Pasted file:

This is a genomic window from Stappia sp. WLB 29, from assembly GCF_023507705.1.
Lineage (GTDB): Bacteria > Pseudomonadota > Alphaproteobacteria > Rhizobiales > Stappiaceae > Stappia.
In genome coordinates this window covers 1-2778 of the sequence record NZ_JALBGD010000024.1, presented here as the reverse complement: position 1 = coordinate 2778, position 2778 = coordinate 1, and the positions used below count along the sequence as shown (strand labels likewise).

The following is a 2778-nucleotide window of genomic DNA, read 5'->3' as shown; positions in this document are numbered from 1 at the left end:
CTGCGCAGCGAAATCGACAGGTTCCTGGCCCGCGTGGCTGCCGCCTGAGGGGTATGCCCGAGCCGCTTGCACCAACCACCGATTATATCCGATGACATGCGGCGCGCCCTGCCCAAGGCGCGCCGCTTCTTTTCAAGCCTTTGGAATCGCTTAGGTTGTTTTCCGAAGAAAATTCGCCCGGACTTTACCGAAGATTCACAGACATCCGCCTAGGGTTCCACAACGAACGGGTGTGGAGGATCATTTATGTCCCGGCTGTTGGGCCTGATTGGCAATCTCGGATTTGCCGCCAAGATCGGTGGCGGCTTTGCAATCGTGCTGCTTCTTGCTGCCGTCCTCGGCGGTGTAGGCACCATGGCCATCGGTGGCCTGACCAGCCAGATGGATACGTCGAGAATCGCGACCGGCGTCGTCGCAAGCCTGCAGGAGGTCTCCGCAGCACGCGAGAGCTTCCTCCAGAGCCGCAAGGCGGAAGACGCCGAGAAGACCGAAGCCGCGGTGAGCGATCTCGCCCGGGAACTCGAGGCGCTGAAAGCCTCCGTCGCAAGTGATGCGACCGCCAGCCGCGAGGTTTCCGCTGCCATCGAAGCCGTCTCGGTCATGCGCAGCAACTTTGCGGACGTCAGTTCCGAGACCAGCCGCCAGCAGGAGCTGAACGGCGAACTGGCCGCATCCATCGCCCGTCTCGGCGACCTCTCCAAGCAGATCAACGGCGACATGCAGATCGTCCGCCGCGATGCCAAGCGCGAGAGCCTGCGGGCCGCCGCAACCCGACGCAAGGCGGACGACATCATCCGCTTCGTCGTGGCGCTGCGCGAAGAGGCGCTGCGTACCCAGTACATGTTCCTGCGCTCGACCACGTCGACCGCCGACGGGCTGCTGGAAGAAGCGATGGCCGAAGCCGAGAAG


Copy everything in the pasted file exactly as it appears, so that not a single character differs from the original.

This is a genomic window from Stappia sp. WLB 29, from assembly GCF_023507705.1.
Lineage (GTDB): Bacteria > Pseudomonadota > Alphaproteobacteria > Rhizobiales > Stappiaceae > Stappia.
In genome coordinates this window covers 1-2778 of the sequence record NZ_JALBGD010000024.1, presented here as the reverse complement: position 1 = coordinate 2778, position 2778 = coordinate 1, and the positions used below count along the sequence as shown (strand labels likewise).

The following is a 2778-nucleotide window of genomic DNA, read 5'->3' as shown; positions in this document are numbered from 1 at the left end:
CTGCGCAGCGAAATCGACAGGTTCCTGGCCCGCGTGGCTGCCGCCTGAGGGGTATGCCCGAGCCGCTTGCACCAACCACCGATTATATCCGATGACATGCGGCGCGCCCTGCCCAAGGCGCGCCGCTTCTTTTCAAGCCTTTGGAATCGCTTAGGTTGTTTTCCGAAGAAAATTCGCCCGGACTTTACCGAAGATTCACAGACATCCGCCTAGGGTTCCACAACGAACGGGTGTGGAGGATCATTTATGTCCCGGCTGTTGGGCCTGATTGGCAATCTCGGATTTGCCGCCAAGATCGGTGGCGGCTTTGCAATCGTGCTGCTTCTTGCTGCCGTCCTCGGCGGTGTAGGCACCATGGCCATCGGTGGCCTGACCAGCCAGATGGATACGTCGAGAATCGCGACCGGCGTCGTCGCAAGCCTGCAGGAGGTCTCCGCAGCACGCGAGAGCTTCCTCCAGAGCCGCAAGGCGGAAGACGCCGAGAAGACCGAAGCCGCGGTGAGCGATCTCGCCCGGGAACTCGAGGCGCTGAAAGCCTCCGTCGCAAGTGATGCGACCGCCAGCCGCGAGGTTTCCGCTGCCATCGAAGCCGTCTCGGTCATGCGCAGCAACTTTGCGGACGTCAGTTCCGAGACCAGCCGCCAGCAGGAGCTGAACGGCGAACTGGCCGCATCCATCGCCCGTCTCGGCGACCTCTCCAAGCAGATCAACGGCGACATGCAGATCGTCCGCCGCGATGCCAAGCGCGAGAGCCTGCGGGCCGCCGCAACCCGACGCAAGGCGGACGACATCATCCGCTTCGTCGTGGCGCTGCGCGAAGAGGCGCTGCGTACCCAGTACATGTTCCTGCGCTCGACCACGTCGACCGCCGACGGGCTGCTGGAAGAAGCGATGGCCGAAGCCGAGAAG